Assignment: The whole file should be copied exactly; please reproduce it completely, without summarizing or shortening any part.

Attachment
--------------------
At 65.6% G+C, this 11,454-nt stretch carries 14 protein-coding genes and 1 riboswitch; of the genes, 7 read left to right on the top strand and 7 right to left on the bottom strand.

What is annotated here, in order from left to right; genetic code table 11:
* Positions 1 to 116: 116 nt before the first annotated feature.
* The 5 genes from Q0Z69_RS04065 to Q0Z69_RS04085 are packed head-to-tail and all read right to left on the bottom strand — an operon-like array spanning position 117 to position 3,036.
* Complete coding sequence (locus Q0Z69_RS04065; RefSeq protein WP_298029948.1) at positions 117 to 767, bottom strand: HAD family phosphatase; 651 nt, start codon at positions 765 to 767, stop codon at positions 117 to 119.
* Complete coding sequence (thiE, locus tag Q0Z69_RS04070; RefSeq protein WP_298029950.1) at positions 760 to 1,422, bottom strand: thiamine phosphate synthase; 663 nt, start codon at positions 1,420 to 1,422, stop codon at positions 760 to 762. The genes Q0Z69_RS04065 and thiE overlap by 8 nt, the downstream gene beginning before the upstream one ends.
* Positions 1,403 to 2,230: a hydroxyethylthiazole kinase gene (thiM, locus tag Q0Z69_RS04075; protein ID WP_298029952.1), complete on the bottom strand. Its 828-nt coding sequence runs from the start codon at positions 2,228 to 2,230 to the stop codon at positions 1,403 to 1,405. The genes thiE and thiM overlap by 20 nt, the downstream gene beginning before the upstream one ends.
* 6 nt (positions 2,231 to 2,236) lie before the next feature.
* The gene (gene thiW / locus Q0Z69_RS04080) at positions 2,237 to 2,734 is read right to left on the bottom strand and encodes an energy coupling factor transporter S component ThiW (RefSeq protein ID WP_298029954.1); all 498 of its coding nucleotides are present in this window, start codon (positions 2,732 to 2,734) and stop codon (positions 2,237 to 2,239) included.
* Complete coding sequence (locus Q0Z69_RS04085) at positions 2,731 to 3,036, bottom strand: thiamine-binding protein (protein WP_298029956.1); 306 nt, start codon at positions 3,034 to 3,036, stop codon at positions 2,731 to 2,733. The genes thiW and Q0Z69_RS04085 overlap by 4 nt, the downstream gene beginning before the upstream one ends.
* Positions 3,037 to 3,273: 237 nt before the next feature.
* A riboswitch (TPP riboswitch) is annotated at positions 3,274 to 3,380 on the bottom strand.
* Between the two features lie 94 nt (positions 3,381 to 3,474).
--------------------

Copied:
At 65.6% G+C, this 11,454-nt stretch carries 14 protein-coding genes and 1 riboswitch; of the genes, 7 read left to right on the top strand and 7 right to left on the bottom strand.

What is annotated here, in order from left to right; genetic code table 11:
* Positions 1 to 116: 116 nt before the first annotated feature.
* The 5 genes from Q0Z69_RS04065 to Q0Z69_RS04085 are packed head-to-tail and all read right to left on the bottom strand — an operon-like array spanning position 117 to position 3,036.
* Complete coding sequence (locus Q0Z69_RS04065; RefSeq protein WP_298029948.1) at positions 117 to 767, bottom strand: HAD family phosphatase; 651 nt, start codon at positions 765 to 767, stop codon at positions 117 to 119.
* Complete coding sequence (thiE, locus tag Q0Z69_RS04070; RefSeq protein WP_298029950.1) at positions 760 to 1,422, bottom strand: thiamine phosphate synthase; 663 nt, start codon at positions 1,420 to 1,422, stop codon at positions 760 to 762. The genes Q0Z69_RS04065 and thiE overlap by 8 nt, the downstream gene beginning before the upstream one ends.
* Positions 1,403 to 2,230: a hydroxyethylthiazole kinase gene (thiM, locus tag Q0Z69_RS04075; protein ID WP_298029952.1), complete on the bottom strand. Its 828-nt coding sequence runs from the start codon at positions 2,228 to 2,230 to the stop codon at positions 1,403 to 1,405. The genes thiE and thiM overlap by 20 nt, the downstream gene beginning before the upstream one ends.
* 6 nt (positions 2,231 to 2,236) lie before the next feature.
* The gene (gene thiW / locus Q0Z69_RS04080) at positions 2,237 to 2,734 is read right to left on the bottom strand and encodes an energy coupling factor transporter S component ThiW (RefSeq protein ID WP_298029954.1); all 498 of its coding nucleotides are present in this window, start codon (positions 2,732 to 2,734) and stop codon (positions 2,237 to 2,239) included.
* Complete coding sequence (locus Q0Z69_RS04085) at positions 2,731 to 3,036, bottom strand: thiamine-binding protein (protein WP_298029956.1); 306 nt, start codon at positions 3,034 to 3,036, stop codon at positions 2,731 to 2,733. The genes thiW and Q0Z69_RS04085 overlap by 4 nt, the downstream gene beginning before the upstream one ends.
* Positions 3,037 to 3,273: 237 nt before the next feature.
* A riboswitch (TPP riboswitch) is annotated at positions 3,274 to 3,380 on the bottom strand.
* Between the two features lie 94 nt (positions 3,381 to 3,474).